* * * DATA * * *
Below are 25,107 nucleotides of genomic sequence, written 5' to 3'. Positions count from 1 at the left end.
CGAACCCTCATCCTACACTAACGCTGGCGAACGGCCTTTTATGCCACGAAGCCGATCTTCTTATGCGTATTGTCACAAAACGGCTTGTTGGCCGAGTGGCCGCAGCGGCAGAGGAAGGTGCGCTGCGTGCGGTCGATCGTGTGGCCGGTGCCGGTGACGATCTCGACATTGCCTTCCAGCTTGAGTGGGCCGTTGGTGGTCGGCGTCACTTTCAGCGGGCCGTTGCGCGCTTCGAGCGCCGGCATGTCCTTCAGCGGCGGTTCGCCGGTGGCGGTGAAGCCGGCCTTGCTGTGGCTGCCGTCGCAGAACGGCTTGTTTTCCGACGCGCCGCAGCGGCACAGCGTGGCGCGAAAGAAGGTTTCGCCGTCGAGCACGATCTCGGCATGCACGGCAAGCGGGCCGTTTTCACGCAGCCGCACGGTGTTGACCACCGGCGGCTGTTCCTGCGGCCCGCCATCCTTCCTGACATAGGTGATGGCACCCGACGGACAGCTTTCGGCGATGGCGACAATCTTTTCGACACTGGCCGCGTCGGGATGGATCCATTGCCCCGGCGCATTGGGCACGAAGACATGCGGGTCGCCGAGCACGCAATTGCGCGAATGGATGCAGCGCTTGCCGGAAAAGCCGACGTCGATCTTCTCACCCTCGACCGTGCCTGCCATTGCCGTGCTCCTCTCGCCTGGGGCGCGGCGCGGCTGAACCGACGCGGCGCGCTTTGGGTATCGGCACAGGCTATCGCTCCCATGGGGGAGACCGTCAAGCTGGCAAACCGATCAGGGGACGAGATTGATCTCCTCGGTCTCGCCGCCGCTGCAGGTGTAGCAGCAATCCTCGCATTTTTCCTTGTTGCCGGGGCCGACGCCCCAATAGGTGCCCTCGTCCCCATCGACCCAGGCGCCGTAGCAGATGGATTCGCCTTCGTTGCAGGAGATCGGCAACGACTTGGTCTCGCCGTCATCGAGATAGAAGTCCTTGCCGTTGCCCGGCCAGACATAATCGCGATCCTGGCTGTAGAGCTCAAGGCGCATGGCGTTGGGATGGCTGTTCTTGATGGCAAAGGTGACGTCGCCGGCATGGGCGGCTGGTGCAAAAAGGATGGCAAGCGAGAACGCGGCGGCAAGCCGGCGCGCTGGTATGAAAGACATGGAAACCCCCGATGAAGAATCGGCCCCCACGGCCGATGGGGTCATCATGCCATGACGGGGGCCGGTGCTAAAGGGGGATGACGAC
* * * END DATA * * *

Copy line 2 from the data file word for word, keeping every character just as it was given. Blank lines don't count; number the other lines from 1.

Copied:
CGAACCCTCATCCTACACTAACGCTGGCGAACGGCCTTTTATGCCACGAAGCCGATCTTCTTATGCGTATTGTCACAAAACGGCTTGTTGGCCGAGTGGCCGCAGCGGCAGAGGAAGGTGCGCTGCGTGCGGTCGATCGTGTGGCCGGTGCCGGTGACGATCTCGACATTGCCTTCCAGCTTGAGTGGGCCGTTGGTGGTCGGCGTCACTTTCAGCGGGCCGTTGCGCGCTTCGAGCGCCGGCATGTCCTTCAGCGGCGGTTCGCCGGTGGCGGTGAAGCCGGCCTTGCTGTGGCTGCCGTCGCAGAACGGCTTGTTTTCCGACGCGCCGCAGCGGCACAGCGTGGCGCGAAAGAAGGTTTCGCCGTCGAGCACGATCTCGGCATGCACGGCAAGCGGGCCGTTTTCACGCAGCCGCACGGTGTTGACCACCGGCGGCTGTTCCTGCGGCCCGCCATCCTTCCTGACATAGGTGATGGCACCCGACGGACAGCTTTCGGCGATGGCGACAATCTTTTCGACACTGGCCGCGTCGGGATGGATCCATTGCCCCGGCGCATTGGGCACGAAGACATGCGGGTCGCCGAGCACGCAATTGCGCGAATGGATGCAGCGCTTGCCGGAAAAGCCGACGTCGATCTTCTCACCCTCGACCGTGCCTGCCATTGCCGTGCTCCTCTCGCCTGGGGCGCGGCGCGGCTGAACCGACGCGGCGCGCTTTGGGTATCGGCACAGGCTATCGCTCCCATGGGGGAGACCGTCAAGCTGGCAAACCGATCAGGGGACGAGATTGATCTCCTCGGTCTCGCCGCCGCTGCAGGTGTAGCAGCAATCCTCGCATTTTTCCTTGTTGCCGGGGCCGACGCCCCAATAGGTGCCCTCGTCCCCATCGACCCAGGCGCCGTAGCAGATGGATTCGCCTTCGTTGCAGGAGATCGGCAACGACTTGGTCTCGCCGTCATCGAGATAGAAGTCCTTGCCGTTGCCCGGCCAGACATAATCGCGATCCTGGCTGTAGAGCTCAAGGCGCATGGCGTTGGGATGGCTGTTCTTGATGGCAAAGGTGACGTCGCCGGCATGGGCGGCTGGTGCAAAAAGGATGGCAAGCGAGAACGCGGCGGCAAGCCGGCGCGCTGGTATGAAAGACATGGAAACCCCCGATGAAGAATCGGCCCCCACGGCCGATGGGGTCATCATGCCATGACGGGGGCCGGTGCTAAAGGGGGATGACGAC